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We have been tracking our net worth for almost 2 years now (21 months to be exact).
In that time, we have seen several of our asset classes grow, while our liabilities have dropped (except last month when we took on new debt).
When you are building wealth and growing your net worth … that is exactly what you want to see. Grow your investments (i.e. assets) while lowering your expenses (i.e. liabilities).
That is what we have been doing since first reporting our net worth numbers back in March 2015. In that time, we have seen our net worth grow to over a half of million dollars!
Before we move on to reviewing our latest net worth numbers, I wanted to point out that we are using our Personal Capital account to do most of the work.
We are tracking our net worth through this free account. This tool has made it possible for us to easily track our net worth at a moments notice.
Now on to our latest net worth update –
January 23, 2017 Net Worth
As of January 23rd, 2017 – our net worth is $511,718.16.
We don’t like to post these net worth updates every month, since there is little value in frequent updates. There are a lot of moving parts to calculating ones net worth, which is why monthly updates seem to be pointless.
However, I do feel it is important to share our net worth progress 4 to 6 times per year. Doing so offers insight into several of our asset classes like investments. I like to see how our investments are growing – both by new money invested as well as capital gains. This also means that our net worth could decrease between updates.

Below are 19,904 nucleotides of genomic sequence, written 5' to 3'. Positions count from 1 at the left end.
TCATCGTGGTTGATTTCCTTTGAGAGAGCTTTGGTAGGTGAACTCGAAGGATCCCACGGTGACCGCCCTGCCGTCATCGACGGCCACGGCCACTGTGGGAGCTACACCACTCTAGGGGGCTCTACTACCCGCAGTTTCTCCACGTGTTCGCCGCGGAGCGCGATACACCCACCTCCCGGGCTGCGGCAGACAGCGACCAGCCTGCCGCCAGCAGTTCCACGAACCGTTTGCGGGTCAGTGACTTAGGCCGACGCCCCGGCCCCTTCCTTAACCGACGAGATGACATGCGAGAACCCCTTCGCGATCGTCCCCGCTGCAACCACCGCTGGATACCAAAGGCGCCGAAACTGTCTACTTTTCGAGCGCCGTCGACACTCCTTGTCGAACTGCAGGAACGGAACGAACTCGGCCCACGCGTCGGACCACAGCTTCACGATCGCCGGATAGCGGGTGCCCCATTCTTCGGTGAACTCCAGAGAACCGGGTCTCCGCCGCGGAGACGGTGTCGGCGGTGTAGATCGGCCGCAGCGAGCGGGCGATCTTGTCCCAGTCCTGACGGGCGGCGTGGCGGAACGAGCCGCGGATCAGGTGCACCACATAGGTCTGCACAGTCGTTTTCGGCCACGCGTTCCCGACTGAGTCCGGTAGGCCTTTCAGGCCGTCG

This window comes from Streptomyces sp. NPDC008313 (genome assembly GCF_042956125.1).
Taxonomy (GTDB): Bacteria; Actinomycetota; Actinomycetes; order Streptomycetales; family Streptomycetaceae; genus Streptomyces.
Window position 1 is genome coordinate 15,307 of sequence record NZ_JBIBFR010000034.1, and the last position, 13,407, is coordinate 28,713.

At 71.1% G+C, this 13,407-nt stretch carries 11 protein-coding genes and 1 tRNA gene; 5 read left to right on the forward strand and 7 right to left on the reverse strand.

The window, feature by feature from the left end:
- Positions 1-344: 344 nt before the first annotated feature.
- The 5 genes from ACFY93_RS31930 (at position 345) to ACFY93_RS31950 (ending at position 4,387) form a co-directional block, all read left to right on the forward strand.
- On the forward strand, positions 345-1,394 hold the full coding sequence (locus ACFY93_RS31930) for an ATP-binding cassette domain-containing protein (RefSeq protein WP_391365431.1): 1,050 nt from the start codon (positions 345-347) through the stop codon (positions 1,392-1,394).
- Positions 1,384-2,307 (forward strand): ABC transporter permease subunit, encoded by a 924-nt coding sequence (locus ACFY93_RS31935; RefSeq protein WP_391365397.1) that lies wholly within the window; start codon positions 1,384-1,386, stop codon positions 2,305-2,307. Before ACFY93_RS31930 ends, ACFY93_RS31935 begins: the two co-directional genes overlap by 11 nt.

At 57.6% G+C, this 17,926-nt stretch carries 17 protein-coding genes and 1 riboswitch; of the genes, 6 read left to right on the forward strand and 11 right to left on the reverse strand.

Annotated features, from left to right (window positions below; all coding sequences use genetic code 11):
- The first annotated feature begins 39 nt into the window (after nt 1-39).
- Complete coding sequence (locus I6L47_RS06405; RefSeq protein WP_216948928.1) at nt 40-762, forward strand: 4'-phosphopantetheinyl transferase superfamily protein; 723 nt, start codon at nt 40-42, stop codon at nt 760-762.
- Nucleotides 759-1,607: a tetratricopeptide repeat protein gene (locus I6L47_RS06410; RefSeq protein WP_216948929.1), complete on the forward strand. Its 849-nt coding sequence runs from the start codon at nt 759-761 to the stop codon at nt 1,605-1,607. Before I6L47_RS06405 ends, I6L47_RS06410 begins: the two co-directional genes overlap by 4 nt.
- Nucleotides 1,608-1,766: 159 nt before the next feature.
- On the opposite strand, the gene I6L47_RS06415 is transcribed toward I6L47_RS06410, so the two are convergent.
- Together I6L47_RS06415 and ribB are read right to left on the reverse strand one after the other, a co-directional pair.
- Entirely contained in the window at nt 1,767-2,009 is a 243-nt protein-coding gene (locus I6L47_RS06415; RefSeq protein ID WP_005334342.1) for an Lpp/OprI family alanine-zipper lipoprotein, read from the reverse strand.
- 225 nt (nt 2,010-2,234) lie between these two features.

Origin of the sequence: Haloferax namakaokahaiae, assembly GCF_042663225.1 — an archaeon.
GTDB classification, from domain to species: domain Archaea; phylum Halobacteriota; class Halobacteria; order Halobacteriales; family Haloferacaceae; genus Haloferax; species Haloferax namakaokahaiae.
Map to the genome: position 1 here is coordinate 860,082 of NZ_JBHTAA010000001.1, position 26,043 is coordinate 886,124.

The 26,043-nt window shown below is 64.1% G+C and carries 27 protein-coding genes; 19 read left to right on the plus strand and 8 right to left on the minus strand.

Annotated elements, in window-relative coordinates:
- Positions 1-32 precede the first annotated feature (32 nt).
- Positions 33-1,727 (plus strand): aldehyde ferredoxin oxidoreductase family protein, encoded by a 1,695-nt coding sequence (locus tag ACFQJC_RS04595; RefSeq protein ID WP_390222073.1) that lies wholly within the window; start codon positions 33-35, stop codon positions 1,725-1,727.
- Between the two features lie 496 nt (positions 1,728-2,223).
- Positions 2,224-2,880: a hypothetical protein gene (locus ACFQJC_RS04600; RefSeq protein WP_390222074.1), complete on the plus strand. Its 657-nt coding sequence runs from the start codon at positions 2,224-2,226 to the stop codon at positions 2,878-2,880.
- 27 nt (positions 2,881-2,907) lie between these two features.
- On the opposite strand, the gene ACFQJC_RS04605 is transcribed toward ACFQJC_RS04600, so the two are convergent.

We seem to have found a good rhythm of posting net worth updates every 2 months.
So here is our most recent update, compared to our last net worth post back in November.
Our net worth in January 2017 declined by (1.4%) compared to November (2016). That is a decrease of ~$7,200 over the past 2 months.
The decline in net worth is a direct result of buying a new car and taking on additional debt.
November 2016 Net Worth = $518,944.32
January 2017 Net Worth = $511,718.16
Net Worth Change = ($7,226.16)
A high level breakdown of our assets and liabilities are detailed below.
We currently have 3 main asset categories that we are reporting on – investments, cash, and home value. We don’t like to report our automobiles as an asset, so those are only included as liabilities.